Turkey raises tariffs as economic battle with US continues

Industry News | 15 August 2018

Turkey has continued its 'tit-for-tat' raising of tariffs against the US this week.


Turkey has increased taxes on American cars, alcohol, cigarettes and a raft of other products amid an escalating economic row between the two nations.

The measures were announced on Twitter by vice president Fuat Oktay as what he called a retaliatory measure towards "deliberate attacks" on Turkey's economy by the Trump administration.

Last week, US president Donald Trump doubled tariffs on imported Turkish aluminum and steel, placing increasing pressure on the Turkish lira. The currency had already lost more than 40 per cent of its value against the dollar this year.

As a result, Turkey raised taxes on US alcohol to 140 per cent and levies on cars to 120 per cent. Further charges were also placed on coal, rice, leaf tobacco and cosmetic products.

Turkish president Recep Tayyip Erdogan has also urged Turkish citizens to boycott US-made products and buy Turkish goods instead.

The moves comes as part of a series of rows between America and Turkey, largely stemming from the continued detention of an Evangelical pastor from North Carolina named Andrew Brunson.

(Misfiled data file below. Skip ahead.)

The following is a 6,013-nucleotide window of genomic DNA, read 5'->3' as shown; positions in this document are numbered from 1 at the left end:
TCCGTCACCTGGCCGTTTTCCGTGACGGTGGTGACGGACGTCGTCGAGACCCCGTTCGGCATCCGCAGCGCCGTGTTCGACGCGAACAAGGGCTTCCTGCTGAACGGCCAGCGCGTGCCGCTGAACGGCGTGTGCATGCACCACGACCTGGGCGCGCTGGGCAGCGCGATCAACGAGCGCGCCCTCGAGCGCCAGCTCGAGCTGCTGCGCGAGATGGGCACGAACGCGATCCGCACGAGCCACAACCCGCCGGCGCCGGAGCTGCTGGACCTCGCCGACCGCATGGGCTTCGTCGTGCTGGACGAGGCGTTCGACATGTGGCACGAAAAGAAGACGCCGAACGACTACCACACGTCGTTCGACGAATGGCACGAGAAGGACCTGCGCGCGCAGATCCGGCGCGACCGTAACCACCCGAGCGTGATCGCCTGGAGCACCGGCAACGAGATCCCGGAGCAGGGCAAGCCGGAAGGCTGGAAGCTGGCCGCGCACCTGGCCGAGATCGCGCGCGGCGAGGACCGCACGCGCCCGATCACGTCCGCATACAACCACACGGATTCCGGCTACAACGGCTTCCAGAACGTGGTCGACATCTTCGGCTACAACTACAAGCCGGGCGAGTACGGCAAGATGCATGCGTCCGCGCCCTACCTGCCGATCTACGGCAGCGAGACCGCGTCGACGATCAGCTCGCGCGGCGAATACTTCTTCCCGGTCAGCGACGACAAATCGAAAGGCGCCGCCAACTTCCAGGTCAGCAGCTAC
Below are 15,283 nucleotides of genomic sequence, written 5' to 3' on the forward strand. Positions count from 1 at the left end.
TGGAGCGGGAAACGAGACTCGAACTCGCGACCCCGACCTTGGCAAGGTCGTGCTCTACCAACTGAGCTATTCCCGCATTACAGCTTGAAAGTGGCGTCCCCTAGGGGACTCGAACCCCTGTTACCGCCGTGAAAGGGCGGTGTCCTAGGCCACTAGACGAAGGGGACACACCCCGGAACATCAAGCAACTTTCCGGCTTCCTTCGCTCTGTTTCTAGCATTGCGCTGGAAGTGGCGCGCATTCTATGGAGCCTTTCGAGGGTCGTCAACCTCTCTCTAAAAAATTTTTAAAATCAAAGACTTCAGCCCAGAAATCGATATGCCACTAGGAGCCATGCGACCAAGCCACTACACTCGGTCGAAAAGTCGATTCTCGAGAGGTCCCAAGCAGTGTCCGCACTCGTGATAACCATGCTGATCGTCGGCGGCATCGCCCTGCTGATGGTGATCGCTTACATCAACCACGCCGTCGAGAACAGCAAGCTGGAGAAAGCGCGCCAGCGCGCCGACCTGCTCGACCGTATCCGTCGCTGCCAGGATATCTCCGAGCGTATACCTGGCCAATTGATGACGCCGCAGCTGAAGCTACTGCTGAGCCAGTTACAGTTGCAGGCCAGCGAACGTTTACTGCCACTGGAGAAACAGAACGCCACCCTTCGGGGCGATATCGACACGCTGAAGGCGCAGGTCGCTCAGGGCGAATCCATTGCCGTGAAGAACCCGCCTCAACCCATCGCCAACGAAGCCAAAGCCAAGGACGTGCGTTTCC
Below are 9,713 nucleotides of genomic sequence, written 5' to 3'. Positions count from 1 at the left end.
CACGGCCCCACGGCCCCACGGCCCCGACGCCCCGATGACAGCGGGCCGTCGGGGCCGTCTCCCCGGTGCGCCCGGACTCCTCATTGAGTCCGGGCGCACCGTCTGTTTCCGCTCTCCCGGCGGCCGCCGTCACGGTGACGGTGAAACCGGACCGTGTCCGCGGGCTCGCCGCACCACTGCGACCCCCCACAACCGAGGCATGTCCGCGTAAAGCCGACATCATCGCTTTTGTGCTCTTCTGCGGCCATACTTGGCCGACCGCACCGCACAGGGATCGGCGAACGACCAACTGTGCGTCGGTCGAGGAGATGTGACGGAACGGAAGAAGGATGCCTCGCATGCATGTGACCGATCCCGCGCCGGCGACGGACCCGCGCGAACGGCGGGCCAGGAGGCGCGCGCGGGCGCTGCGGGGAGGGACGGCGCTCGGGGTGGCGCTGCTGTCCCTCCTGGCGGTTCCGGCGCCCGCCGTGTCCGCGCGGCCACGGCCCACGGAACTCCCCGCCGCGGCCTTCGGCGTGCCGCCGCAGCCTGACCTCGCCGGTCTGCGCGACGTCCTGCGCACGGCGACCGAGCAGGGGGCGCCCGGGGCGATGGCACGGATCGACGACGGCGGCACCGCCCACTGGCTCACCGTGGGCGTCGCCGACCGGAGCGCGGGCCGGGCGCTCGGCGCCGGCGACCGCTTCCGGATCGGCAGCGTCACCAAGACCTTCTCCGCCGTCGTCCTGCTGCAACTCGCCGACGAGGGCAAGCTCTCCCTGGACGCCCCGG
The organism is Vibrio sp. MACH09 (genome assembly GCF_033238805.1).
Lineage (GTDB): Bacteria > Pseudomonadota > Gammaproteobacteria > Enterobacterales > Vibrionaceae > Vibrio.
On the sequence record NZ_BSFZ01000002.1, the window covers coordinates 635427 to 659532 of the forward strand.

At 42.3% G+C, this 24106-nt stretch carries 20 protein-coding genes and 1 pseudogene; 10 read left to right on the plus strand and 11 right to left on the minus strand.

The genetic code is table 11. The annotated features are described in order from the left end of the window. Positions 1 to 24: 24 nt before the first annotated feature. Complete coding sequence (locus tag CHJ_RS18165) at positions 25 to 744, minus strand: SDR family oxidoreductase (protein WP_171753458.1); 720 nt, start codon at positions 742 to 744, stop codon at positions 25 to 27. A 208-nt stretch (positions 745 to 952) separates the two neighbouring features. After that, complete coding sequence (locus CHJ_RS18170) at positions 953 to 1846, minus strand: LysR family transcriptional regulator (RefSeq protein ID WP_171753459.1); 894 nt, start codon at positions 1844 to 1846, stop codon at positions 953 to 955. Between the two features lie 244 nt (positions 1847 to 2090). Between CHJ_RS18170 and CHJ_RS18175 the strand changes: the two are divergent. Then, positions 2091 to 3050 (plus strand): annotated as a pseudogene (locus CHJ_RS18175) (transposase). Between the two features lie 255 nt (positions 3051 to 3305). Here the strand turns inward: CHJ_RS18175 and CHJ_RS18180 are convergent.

Mr Brunson was arrested in Turkey in 2016 accused of espionage for Kurdish militants. Mr Trump has repeatedly demanded his release, but Turkish diplomats have so far refused.

In June, Turkey imposed tariffs on US goods worth $1.8 billion and Mr Erdogan has insisted the country will not bow down to economic pressure from America.

"We will respond to those who declared trade war on the entire world and included Turkey in it by steering toward new alliances, new markets," he added.

Meanwhile, investors are concerned about Turkish banks and companies holding some $350 billion in foreign debt and how this will be financed as inflation rises and the lira weakens.

It is expected that the rate of inflation could soar from the current figure of 15.4 per cent, leading to consumers facing rising prices for food and fuel.